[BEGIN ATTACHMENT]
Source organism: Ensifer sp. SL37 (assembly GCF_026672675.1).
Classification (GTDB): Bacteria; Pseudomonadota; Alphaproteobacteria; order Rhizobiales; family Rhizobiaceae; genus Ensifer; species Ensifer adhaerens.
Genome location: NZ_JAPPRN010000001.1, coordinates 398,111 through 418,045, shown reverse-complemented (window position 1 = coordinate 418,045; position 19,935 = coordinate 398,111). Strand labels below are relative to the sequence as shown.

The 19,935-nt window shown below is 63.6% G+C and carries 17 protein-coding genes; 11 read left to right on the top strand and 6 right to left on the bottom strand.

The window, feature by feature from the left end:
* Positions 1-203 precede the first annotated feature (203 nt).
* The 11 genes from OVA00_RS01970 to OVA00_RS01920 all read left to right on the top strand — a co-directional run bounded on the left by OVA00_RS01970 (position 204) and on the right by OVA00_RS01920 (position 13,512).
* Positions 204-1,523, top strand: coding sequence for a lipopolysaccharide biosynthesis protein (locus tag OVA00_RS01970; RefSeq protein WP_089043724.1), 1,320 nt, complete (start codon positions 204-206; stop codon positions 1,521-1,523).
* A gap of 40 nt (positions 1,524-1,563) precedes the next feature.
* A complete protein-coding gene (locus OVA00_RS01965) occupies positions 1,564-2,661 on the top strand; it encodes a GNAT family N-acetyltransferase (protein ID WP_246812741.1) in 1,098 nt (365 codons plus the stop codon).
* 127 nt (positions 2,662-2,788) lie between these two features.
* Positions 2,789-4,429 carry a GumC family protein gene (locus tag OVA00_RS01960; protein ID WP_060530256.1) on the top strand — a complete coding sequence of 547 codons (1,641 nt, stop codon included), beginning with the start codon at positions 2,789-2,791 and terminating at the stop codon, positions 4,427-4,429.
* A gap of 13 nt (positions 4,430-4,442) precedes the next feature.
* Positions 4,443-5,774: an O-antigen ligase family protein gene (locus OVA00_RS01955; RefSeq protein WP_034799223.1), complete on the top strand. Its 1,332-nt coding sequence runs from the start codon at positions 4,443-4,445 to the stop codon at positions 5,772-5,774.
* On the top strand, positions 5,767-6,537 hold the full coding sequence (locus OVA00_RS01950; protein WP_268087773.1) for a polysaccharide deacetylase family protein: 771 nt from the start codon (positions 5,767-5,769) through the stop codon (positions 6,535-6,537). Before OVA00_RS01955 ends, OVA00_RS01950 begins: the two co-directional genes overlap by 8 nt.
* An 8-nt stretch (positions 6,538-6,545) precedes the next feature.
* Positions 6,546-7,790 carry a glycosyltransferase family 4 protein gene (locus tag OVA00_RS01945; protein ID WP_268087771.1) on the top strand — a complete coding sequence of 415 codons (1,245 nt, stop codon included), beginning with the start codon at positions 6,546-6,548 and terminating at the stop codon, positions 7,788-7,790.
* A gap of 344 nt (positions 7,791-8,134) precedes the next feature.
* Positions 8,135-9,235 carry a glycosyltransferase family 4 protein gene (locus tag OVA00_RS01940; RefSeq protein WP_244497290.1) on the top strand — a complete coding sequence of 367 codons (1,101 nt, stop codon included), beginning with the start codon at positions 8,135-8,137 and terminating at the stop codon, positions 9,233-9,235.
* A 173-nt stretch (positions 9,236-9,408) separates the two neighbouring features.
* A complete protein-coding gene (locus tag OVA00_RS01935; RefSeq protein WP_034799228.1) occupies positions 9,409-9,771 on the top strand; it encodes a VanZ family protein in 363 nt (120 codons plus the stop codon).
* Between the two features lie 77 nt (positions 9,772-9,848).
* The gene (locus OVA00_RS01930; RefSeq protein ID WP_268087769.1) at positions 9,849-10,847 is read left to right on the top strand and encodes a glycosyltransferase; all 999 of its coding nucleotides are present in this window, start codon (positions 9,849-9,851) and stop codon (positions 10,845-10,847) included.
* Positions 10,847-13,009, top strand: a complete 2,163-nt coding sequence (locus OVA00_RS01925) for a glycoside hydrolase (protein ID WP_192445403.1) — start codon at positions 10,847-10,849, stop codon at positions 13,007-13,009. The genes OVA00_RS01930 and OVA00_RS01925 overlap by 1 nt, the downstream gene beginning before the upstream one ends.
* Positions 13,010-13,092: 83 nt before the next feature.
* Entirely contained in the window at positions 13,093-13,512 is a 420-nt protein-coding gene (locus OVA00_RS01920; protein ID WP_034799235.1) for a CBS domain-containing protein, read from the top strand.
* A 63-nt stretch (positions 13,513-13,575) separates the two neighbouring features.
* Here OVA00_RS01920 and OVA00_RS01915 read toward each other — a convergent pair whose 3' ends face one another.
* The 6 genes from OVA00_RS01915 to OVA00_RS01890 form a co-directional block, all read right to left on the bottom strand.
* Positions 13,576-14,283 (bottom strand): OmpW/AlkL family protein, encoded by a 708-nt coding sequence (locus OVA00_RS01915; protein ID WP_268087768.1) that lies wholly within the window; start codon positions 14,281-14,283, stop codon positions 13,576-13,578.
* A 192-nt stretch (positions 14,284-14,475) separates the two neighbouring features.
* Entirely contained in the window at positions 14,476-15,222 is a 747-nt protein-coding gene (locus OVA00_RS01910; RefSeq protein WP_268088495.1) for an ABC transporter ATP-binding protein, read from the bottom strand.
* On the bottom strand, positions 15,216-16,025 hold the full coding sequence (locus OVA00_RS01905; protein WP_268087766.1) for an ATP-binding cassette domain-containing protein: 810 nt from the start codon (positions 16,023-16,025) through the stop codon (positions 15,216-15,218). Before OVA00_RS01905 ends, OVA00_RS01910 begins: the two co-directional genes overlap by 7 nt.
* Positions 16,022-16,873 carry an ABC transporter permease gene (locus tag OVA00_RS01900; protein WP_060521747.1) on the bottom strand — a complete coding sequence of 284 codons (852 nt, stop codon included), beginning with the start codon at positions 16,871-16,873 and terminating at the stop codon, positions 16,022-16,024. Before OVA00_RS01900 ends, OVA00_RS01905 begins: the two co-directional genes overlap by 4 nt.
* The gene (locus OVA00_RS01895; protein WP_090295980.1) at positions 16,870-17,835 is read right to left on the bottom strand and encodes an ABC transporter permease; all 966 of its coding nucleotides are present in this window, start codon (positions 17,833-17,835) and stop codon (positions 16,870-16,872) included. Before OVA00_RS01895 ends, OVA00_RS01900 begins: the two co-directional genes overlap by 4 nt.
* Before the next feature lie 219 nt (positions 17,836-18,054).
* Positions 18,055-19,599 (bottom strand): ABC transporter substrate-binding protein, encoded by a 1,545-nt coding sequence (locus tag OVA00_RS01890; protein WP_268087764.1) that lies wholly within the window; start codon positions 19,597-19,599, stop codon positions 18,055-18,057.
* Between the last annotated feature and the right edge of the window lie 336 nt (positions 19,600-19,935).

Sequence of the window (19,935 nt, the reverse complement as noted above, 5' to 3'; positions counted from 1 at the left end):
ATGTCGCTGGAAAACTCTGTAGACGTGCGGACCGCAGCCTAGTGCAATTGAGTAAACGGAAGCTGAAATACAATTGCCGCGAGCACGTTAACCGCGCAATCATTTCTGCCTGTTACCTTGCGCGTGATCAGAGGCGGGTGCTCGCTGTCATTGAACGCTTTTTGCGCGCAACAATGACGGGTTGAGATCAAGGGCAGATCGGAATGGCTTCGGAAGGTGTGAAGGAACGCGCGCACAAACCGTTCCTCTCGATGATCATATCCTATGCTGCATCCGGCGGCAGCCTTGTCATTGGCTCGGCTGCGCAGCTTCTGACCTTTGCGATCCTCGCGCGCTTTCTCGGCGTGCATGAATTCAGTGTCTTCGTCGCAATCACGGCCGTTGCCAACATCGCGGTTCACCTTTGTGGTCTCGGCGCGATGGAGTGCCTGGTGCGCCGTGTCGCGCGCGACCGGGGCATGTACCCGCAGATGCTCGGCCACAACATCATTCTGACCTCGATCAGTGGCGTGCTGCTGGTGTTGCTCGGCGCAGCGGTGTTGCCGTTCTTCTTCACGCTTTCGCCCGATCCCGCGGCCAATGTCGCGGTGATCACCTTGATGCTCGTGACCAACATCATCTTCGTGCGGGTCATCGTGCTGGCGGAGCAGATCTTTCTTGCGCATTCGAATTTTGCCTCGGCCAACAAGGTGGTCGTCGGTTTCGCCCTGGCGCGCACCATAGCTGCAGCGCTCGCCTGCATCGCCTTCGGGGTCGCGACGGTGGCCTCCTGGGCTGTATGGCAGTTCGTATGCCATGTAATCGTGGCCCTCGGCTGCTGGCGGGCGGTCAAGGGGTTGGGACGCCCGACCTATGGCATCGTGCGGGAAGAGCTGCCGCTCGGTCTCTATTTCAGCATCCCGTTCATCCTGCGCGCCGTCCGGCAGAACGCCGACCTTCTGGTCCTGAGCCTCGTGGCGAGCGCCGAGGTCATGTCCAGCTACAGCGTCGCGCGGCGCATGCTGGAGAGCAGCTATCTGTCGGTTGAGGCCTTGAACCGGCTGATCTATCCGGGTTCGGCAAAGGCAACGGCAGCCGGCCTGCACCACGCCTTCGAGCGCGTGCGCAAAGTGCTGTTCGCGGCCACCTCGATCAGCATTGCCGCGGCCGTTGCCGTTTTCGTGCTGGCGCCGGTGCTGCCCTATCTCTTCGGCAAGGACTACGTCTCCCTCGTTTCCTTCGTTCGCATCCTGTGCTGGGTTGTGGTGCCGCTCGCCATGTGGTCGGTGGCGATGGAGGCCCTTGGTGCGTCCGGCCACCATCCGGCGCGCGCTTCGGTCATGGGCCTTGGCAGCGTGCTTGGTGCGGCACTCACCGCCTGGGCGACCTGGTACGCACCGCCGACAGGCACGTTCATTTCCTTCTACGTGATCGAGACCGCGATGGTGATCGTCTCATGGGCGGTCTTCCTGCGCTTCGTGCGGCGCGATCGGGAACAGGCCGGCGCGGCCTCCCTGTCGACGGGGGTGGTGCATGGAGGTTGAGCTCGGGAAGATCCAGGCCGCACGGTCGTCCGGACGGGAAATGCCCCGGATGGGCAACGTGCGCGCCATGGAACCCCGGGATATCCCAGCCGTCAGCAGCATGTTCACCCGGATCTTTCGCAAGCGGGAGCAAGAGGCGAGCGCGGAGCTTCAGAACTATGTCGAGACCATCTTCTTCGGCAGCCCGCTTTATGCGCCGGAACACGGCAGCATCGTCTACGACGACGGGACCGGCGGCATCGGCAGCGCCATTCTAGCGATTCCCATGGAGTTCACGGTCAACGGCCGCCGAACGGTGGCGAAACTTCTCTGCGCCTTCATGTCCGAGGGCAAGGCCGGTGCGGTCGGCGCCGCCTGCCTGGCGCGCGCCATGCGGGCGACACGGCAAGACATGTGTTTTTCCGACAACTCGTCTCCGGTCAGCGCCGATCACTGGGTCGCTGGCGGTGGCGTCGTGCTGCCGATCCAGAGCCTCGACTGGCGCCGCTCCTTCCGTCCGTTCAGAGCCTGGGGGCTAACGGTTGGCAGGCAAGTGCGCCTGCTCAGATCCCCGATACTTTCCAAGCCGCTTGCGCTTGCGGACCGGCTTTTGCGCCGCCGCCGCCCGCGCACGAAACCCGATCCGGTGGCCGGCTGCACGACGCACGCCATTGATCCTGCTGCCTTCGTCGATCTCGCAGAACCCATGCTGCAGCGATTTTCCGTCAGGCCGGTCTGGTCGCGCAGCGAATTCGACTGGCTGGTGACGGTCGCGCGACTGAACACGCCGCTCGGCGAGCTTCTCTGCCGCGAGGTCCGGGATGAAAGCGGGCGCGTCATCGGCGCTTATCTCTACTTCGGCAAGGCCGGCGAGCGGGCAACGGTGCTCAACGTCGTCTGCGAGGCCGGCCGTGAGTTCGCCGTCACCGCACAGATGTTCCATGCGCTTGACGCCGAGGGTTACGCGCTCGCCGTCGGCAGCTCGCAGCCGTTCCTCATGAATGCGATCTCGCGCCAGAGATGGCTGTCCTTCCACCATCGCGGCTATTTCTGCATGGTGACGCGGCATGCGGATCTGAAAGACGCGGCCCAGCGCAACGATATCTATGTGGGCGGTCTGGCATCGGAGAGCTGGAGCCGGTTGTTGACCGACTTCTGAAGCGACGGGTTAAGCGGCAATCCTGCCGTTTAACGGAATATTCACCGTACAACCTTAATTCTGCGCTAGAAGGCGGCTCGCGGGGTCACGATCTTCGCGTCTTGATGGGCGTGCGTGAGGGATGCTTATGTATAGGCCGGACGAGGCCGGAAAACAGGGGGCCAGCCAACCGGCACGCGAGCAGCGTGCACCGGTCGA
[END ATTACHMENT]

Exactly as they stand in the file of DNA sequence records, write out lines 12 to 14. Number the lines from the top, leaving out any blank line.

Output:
* Positions 2,789-4,429 carry a GumC family protein gene (locus tag OVA00_RS01960; protein ID WP_060530256.1) on the top strand — a complete coding sequence of 547 codons (1,641 nt, stop codon included), beginning with the start codon at positions 2,789-2,791 and terminating at the stop codon, positions 4,427-4,429.
* A gap of 13 nt (positions 4,430-4,442) precedes the next feature.
* Positions 4,443-5,774: an O-antigen ligase family protein gene (locus OVA00_RS01955; RefSeq protein WP_034799223.1), complete on the top strand. Its 1,332-nt coding sequence runs from the start codon at positions 4,443-4,445 to the stop codon at positions 5,772-5,774.